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Home Feature The unknown Tina Turner showed her power decades before “Private Dancer”

The unknown Tina Turner showed her power decades before “Private Dancer”

The death of Tina Turner has unleashed an unprecedented explosion of social media reaction from the absolute royalty of music and entertainment. Tributes have poured in from Bryan Adams, Rod Stewart, Mick Jagger, Elton John, Bette Midler. Alicia Keyes, Def Leppard, Ringo, Mariah Carey and millions of fans.

Many of the tributes reference her major hits from her early 1980’s “comeback”—”Private Dancer,” written by Mark Knopfler and “What’s Love Got to do With it” by Terry Britten and Graham Lyle. Then there is her unforgettable rendition of “Proud Mary,” written by John Fogarty, who told CNN he was blown away when he first heard her version on the radio.

All these songs, major productions all of them, came from Tina Turner’s “second” career—after her tempestuous marriage and split from Ike Turner, whose abusive and controlling behavior have been well documented in her book and immortalized in the film biography. Tina Turner’s great success—selling over 100 million records, sold-out spectacular shows all over the world, living in luxury in Switzerland –all came as she was into and past her 40’s.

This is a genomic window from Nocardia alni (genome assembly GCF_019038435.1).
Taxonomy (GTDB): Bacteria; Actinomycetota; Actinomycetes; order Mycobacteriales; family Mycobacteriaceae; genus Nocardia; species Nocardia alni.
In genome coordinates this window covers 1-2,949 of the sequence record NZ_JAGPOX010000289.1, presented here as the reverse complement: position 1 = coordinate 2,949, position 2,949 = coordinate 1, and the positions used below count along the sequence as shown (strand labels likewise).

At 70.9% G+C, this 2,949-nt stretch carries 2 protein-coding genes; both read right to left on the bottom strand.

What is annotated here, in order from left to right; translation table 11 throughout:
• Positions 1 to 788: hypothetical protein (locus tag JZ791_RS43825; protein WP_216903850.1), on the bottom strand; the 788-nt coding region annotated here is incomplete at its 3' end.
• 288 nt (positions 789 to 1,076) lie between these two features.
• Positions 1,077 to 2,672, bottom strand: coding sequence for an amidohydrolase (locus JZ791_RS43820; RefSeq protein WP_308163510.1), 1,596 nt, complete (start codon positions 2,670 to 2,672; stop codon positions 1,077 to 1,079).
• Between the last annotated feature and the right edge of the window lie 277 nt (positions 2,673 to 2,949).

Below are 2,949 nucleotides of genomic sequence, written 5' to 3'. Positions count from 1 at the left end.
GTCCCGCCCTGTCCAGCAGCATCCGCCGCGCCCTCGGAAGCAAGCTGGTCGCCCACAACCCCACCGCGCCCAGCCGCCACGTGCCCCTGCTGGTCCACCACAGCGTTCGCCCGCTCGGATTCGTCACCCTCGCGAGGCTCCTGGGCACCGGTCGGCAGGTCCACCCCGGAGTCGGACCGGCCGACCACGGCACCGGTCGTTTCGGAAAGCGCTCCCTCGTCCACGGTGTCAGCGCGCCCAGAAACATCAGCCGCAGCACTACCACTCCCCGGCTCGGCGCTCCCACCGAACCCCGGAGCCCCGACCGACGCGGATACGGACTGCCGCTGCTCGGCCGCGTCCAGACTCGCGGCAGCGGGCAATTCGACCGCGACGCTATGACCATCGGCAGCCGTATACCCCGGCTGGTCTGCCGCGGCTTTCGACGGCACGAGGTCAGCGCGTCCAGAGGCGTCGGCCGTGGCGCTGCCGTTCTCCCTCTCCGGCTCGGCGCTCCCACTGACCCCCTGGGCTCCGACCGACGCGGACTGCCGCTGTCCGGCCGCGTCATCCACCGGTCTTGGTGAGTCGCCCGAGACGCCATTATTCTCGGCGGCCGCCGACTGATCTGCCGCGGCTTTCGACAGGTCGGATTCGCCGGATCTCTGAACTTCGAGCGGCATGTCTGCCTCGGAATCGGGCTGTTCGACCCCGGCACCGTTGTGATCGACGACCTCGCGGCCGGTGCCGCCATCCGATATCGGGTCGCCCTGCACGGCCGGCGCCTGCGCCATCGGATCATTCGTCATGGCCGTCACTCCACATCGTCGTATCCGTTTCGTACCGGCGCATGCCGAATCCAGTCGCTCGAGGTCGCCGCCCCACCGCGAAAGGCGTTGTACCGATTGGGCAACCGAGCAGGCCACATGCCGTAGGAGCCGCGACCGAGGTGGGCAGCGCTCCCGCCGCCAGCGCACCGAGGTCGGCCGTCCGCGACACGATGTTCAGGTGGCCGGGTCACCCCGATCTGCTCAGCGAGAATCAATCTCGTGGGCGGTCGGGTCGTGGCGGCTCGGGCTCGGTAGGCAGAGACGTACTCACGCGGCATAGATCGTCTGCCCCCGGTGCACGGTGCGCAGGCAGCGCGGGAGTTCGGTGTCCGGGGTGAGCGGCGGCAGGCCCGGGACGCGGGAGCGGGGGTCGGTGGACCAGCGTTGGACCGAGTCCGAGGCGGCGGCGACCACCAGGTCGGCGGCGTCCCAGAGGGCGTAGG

For people of a certain age, though, Tina Turner will be remembered from a much earlier time, 1960, when she was starting out with Ike and the band, still known by her birth name, Annie Mae Bullock. She exploded onto the charts with the song “A Fool in Love,” described by Kurt Loder, who co-wrote Tina’s biography, “the blackest record to creep into the white pop charts since Ray Charles’s gospel-styled ‘What’d I Say,’ from a year earlier. When the song reached its peak position (27 on the Billboard top 100, October 1960), it was sharing the charts with songs like Bobby Vee’s “Devil of Angel,” Brenda Lee’s “I Want to be Wanted,” Ferrante and Teicher’s “Theme From the Apartment,” and “Pineapple Princess” by Annette Funicello—all who scored ahead of Tina. If anything, the song is rawer and as powerful, if not more so than her later material, as the 20-year-old wails and howls through the  gospel-blues song. Ike wrote it for Tina and the lyrics suggest he may have had some awareness of his abusive nature as he gets her to sing:

You know you love him you can’t understand

Why he treats you like he do when he’s such a good man


He’s got me smiling when I should be ashamed

Got me laughing when my heart is in pain

Oh-oh no, I must be a fool

‘Cause I do anything he wants me to, now how come?

Ike Turner managed to place the song on the Sue Label in New York–a label that featured almost exclusively black artists. It was also at that point that Ike changed Bullock’s stage name from “Little Ann” to “Tina Turner,” giving her the name of Tina because it rhymed with Sheena, Queen of the Jungle. Paranoid that she would leave him like his previous vocalists, he trademarked the name as a form of protection so that if she left him, he could replace her with another singer. Despite what she later described as her harrowing life with Ike Turner, she kept the stage name that eventually made her one of the most successful female solo acts in the history of popular music.

Tina Turner recorded several versions of “A Fool in Love.” To capture the song’s power, it is necessary to hear the original version on the Sue label.

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